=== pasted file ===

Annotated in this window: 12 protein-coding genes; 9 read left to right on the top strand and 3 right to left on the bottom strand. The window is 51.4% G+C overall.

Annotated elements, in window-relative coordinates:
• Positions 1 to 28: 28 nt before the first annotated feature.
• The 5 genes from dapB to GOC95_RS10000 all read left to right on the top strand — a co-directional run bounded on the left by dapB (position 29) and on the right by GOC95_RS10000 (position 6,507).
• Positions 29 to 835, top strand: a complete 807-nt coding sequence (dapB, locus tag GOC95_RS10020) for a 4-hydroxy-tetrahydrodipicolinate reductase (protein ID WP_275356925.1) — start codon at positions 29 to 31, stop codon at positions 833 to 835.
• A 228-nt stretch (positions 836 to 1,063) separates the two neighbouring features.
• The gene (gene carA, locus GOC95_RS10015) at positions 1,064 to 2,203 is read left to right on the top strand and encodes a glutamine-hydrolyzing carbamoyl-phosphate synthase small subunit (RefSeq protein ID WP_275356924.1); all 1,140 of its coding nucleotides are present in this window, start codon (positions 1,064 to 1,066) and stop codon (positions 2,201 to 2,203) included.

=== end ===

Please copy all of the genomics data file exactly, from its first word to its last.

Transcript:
Annotated in this window: 12 protein-coding genes; 9 read left to right on the top strand and 3 right to left on the bottom strand. The window is 51.4% G+C overall.

Annotated elements, in window-relative coordinates:
• Positions 1 to 28: 28 nt before the first annotated feature.
• The 5 genes from dapB to GOC95_RS10000 all read left to right on the top strand — a co-directional run bounded on the left by dapB (position 29) and on the right by GOC95_RS10000 (position 6,507).
• Positions 29 to 835, top strand: a complete 807-nt coding sequence (dapB, locus tag GOC95_RS10020) for a 4-hydroxy-tetrahydrodipicolinate reductase (protein ID WP_275356925.1) — start codon at positions 29 to 31, stop codon at positions 833 to 835.
• A 228-nt stretch (positions 836 to 1,063) separates the two neighbouring features.
• The gene (gene carA, locus GOC95_RS10015) at positions 1,064 to 2,203 is read left to right on the top strand and encodes a glutamine-hydrolyzing carbamoyl-phosphate synthase small subunit (RefSeq protein ID WP_275356924.1); all 1,140 of its coding nucleotides are present in this window, start codon (positions 1,064 to 1,066) and stop codon (positions 2,201 to 2,203) included.